I know the most important thing you can do for your marriage.
I have worked with a wide variety of clientele over the years. They have varied racially, socially, economically, and educationally. My counselees have come from all manner of backgrounds: religious and secular, stable and dysfunctional. Yet two things are shared by 95% of those who sit with me in my office: Their marriages are struggling, and they fail to spend consistent time with God in His Word.
You may find it surprising that those two things are related, but the consistency across my practice is undeniable. Building a good marriage is hard work and takes love, patience, kindness, faithfulness, gentleness, and self-control (among other things). The Bible calls those traits “the fruit of the Spirit,” meaning they grow in our lives when we spend time cultivating our relationship with God.
Because the fruit that Christ produces in us is essential to a healthy marriage, investing time in your relationship with Christ is the most important thing you can do for your marriage.
Do you spend regular time in God’s Word? Do you pray to Him daily?
The truth is that even Jesus needed regular time with His Heavenly Father (Mark 1:35; 6:46; Luke 5:16; 6:12). If Jesus spent time with God in order to live a godly life and fulfill His calling, how much more do we need to know His Word and to talk with and hear from God regularly? (Answer: Much, much more!)
Jesus teaches us the importance of regular time with God in John 15:5 when He says, “I am the vine; you are the branches. If you remain in Me and I in you, you will bear much fruit; apart from Me, you can do nothing.” Good fruit grows when we abide in, remain with, and stay connected to Jesus Christ. If we don’t walk with God, we do not bear the fruit of God.
I have a sign posted on the bulletin board in front of my desk. It’s a quote from the 19th-century man of faith and prayer, George Mueller. It says,
“The first great and primary business to which I ought to attend every day is to have my soul happy in the Lord and to obtain food for my inner man by meditation on God’s Word.”
Some people call that business a quiet time. Pastor Greg Ogden defines a quiet time as “a period of time we set aside in advance for the sole purpose of a personal meeting with our Savior and Lord” (Greg Ogden, Discipleship Essentials, p. 35).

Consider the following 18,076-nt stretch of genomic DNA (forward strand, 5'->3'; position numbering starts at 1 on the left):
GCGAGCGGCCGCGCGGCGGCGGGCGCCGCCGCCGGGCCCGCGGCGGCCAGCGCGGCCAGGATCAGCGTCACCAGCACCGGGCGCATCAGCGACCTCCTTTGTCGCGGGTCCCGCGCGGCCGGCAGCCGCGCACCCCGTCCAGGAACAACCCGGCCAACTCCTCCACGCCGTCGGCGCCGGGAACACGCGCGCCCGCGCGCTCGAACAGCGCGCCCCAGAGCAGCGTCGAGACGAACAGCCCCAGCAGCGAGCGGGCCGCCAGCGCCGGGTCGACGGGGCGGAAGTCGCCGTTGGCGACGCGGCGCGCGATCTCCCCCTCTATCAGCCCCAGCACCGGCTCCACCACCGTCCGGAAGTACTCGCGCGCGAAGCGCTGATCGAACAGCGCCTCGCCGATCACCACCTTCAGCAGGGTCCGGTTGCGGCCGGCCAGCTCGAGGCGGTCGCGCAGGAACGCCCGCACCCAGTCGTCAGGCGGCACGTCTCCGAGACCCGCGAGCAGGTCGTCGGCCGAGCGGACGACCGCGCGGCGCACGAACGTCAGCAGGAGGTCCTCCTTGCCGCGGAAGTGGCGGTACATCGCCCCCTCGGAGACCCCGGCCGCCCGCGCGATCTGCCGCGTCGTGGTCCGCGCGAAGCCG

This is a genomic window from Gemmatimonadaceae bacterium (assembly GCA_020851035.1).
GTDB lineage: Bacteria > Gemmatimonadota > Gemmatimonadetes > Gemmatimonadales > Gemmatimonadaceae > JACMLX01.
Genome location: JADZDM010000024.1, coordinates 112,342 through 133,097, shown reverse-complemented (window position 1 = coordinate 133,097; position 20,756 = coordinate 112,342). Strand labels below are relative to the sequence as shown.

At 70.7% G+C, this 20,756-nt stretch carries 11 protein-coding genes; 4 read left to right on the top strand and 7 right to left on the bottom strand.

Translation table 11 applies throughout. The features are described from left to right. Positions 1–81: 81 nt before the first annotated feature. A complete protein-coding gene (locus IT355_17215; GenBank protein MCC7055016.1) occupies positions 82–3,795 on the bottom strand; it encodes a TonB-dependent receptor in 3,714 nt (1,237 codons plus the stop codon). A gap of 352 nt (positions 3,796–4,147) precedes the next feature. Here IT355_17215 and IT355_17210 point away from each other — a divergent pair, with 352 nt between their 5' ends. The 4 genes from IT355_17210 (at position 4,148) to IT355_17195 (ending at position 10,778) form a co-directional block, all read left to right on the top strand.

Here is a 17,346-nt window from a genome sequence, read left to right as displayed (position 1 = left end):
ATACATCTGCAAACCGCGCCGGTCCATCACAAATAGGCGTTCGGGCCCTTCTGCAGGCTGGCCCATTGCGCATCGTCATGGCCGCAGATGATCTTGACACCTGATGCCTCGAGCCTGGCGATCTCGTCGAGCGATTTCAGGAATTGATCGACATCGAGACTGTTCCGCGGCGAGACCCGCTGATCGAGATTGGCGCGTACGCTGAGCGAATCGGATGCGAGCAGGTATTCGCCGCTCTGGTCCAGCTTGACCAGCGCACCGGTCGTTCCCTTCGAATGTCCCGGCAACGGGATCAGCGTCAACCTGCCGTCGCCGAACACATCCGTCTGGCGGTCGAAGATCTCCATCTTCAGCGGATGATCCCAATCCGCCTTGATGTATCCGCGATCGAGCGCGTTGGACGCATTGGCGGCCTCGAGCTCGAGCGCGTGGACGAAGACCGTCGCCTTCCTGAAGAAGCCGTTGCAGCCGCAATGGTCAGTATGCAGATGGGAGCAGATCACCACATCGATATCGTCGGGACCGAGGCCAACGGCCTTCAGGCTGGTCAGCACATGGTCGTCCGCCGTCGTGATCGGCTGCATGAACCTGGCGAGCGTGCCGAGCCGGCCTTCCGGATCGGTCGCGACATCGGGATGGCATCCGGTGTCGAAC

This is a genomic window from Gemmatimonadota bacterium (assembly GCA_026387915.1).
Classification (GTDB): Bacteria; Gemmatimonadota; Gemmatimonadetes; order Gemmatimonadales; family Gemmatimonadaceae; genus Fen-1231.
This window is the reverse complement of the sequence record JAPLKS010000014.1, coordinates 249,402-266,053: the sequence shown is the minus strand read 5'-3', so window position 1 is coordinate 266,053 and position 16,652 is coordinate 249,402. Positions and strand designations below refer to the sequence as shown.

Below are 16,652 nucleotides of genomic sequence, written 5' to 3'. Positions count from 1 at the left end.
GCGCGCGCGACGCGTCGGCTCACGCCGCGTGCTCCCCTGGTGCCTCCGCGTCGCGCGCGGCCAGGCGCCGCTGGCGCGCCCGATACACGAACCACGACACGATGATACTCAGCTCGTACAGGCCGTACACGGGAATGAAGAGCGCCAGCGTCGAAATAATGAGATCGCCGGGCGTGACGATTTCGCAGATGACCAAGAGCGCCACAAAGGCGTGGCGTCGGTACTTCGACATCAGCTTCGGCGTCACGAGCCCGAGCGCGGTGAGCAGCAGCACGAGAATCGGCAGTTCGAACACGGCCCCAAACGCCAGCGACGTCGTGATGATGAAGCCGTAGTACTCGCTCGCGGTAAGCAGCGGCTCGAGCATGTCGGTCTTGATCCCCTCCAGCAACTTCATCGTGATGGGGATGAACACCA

Why should you have a quiet time?
Greg Ogden gives three reasons:
- It pleases the LORD. He redeemed you for a reason: a personal relationship. The most significant offer of the gospel is fellowship with God.
- You receive benefits: information, instruction, rebuke, correction, training, encouragement, power, pleasure, and protection.
- Jesus had a quiet time. (Mark 1:35)
The truth is that you are as devoted to God as you choose to be!
So why do we fail to live out a consistent devotional life? Is it because we really don’t believe it will do us any good? Is it because we don’t have any desire to spend time with God? Is it because we like living fleshly lives? I believe the answer to these questions is the same, NO!
2 Reasons This is Hard
I believe we fail to live a consistent devotional life for two reasons.
We fail to live out a consistent devotional life because we fail to make ADJUSTMENTS in our lifestyles that pave the way for successful obedience.
Henry Blackaby, in Experiencing God, writes, “Our tendency is to want to skip the adjustment and go from believing God to obedience” (128).
How many times have you heard or read the truth of God, been convicted of your need to change, resolved then and there to obey God and follow the truth, but failed to hold to your new course of action? (If you are like me, many times!)
Here’s what I think we do. In our sincerity of effort, we try to cram our Solution or Resolve or New Idea into an already packed schedule or filled block of time, and then we become disappointed because we fail to stay with it over the long haul. Why? Because we fail to make the changes, the ADJUSTMENTS, in our daily lifestyle that prepare the way for successful obedience.
So here are three steps to enacting adjustments:
- Schedule it!!! My schedule is as busy as anyone’s schedule. I have found that the best intentions do not often result in success. I must schedule it to ensure that I will have my time with the Lord or do almost anything that involves an allotment of time.
- When scheduling, work backward from when you want to begin your quiet time. The battle for the morning devotional is usually lost the evening before! This is where the ADJUSTMENTS enter the equation. Begin with the end result in mind. If I need to get myself up at 5:30 AM to have a decent quiet time, then I must go to bed at 10:00 PM. To get to bed at 10:00, I must get ready at 9:30. To begin getting ready for bed at 9:30 and have a little bit of time to myself, I must get the children in bed at 8:30…and so on.
- Stick to the schedule!!! When we follow the schedule, it works! When we don’t, it doesn’t!
The Second reason we fail to live out a consistent devotional life is that we are unsure of what to do in our quiet times. The George Mueller quote at the top cites two crucial parts of a quiet time:
- Your enjoyment of fellowship with God, that is, to have your “soul happy in the Lord.” It is about your relationship with the Almighty, your Savior.
- Activities based in or derived from the Word of God. Your quiet time is to be guided and safeguarded by God’s revelation of Himself through the Bible.
You need a daily quiet time. You desire a daily quiet time. You can have a daily quiet time.
Schedule your daily quiet time, including the adjustments necessary to prepare the way for success.
And remember, your quiet time with God is meant to be a living, dynamic relationship, even friendship, with God, guarded and guided by what He has revealed to us in Holy Scripture.